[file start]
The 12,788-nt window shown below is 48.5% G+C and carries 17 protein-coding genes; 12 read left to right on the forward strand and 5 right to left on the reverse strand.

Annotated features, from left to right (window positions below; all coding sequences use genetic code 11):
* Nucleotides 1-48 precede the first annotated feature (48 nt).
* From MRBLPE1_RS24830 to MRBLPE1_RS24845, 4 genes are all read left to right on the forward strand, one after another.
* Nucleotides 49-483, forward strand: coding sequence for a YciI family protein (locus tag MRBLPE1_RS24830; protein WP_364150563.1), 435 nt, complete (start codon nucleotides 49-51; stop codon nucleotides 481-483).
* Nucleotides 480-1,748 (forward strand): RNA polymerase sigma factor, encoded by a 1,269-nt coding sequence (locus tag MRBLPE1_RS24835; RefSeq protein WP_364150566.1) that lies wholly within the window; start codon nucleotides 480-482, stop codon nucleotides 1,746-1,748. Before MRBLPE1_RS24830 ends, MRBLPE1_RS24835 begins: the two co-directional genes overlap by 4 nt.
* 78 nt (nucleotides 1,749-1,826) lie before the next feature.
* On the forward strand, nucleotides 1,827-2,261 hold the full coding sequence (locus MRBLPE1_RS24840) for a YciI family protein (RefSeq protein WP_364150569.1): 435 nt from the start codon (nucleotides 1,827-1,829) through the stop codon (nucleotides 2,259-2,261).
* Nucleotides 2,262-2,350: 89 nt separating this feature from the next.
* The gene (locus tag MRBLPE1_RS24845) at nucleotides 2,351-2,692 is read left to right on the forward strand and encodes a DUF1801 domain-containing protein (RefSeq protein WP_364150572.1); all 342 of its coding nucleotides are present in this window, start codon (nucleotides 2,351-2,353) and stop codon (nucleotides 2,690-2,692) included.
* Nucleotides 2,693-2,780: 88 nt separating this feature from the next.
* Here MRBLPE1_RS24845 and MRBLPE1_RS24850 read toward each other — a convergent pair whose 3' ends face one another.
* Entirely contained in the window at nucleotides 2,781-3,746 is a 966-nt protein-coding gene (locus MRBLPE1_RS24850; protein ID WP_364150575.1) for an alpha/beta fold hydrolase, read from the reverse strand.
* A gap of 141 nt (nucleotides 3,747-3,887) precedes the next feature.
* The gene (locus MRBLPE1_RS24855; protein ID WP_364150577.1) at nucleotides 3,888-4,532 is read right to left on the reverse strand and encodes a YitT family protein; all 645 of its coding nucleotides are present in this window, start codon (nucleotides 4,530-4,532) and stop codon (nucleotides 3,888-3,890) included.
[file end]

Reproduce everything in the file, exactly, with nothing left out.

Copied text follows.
The 12,788-nt window shown below is 48.5% G+C and carries 17 protein-coding genes; 12 read left to right on the forward strand and 5 right to left on the reverse strand.

Annotated features, from left to right (window positions below; all coding sequences use genetic code 11):
* Nucleotides 1-48 precede the first annotated feature (48 nt).
* From MRBLPE1_RS24830 to MRBLPE1_RS24845, 4 genes are all read left to right on the forward strand, one after another.
* Nucleotides 49-483, forward strand: coding sequence for a YciI family protein (locus tag MRBLPE1_RS24830; protein WP_364150563.1), 435 nt, complete (start codon nucleotides 49-51; stop codon nucleotides 481-483).
* Nucleotides 480-1,748 (forward strand): RNA polymerase sigma factor, encoded by a 1,269-nt coding sequence (locus tag MRBLPE1_RS24835; RefSeq protein WP_364150566.1) that lies wholly within the window; start codon nucleotides 480-482, stop codon nucleotides 1,746-1,748. Before MRBLPE1_RS24830 ends, MRBLPE1_RS24835 begins: the two co-directional genes overlap by 4 nt.
* 78 nt (nucleotides 1,749-1,826) lie before the next feature.
* On the forward strand, nucleotides 1,827-2,261 hold the full coding sequence (locus MRBLPE1_RS24840) for a YciI family protein (RefSeq protein WP_364150569.1): 435 nt from the start codon (nucleotides 1,827-1,829) through the stop codon (nucleotides 2,259-2,261).
* Nucleotides 2,262-2,350: 89 nt separating this feature from the next.
* The gene (locus tag MRBLPE1_RS24845) at nucleotides 2,351-2,692 is read left to right on the forward strand and encodes a DUF1801 domain-containing protein (RefSeq protein WP_364150572.1); all 342 of its coding nucleotides are present in this window, start codon (nucleotides 2,351-2,353) and stop codon (nucleotides 2,690-2,692) included.
* Nucleotides 2,693-2,780: 88 nt separating this feature from the next.
* Here MRBLPE1_RS24845 and MRBLPE1_RS24850 read toward each other — a convergent pair whose 3' ends face one another.
* Entirely contained in the window at nucleotides 2,781-3,746 is a 966-nt protein-coding gene (locus MRBLPE1_RS24850; protein ID WP_364150575.1) for an alpha/beta fold hydrolase, read from the reverse strand.
* A gap of 141 nt (nucleotides 3,747-3,887) precedes the next feature.
* The gene (locus MRBLPE1_RS24855; protein ID WP_364150577.1) at nucleotides 3,888-4,532 is read right to left on the reverse strand and encodes a YitT family protein; all 645 of its coding nucleotides are present in this window, start codon (nucleotides 4,530-4,532) and stop codon (nucleotides 3,888-3,890) included.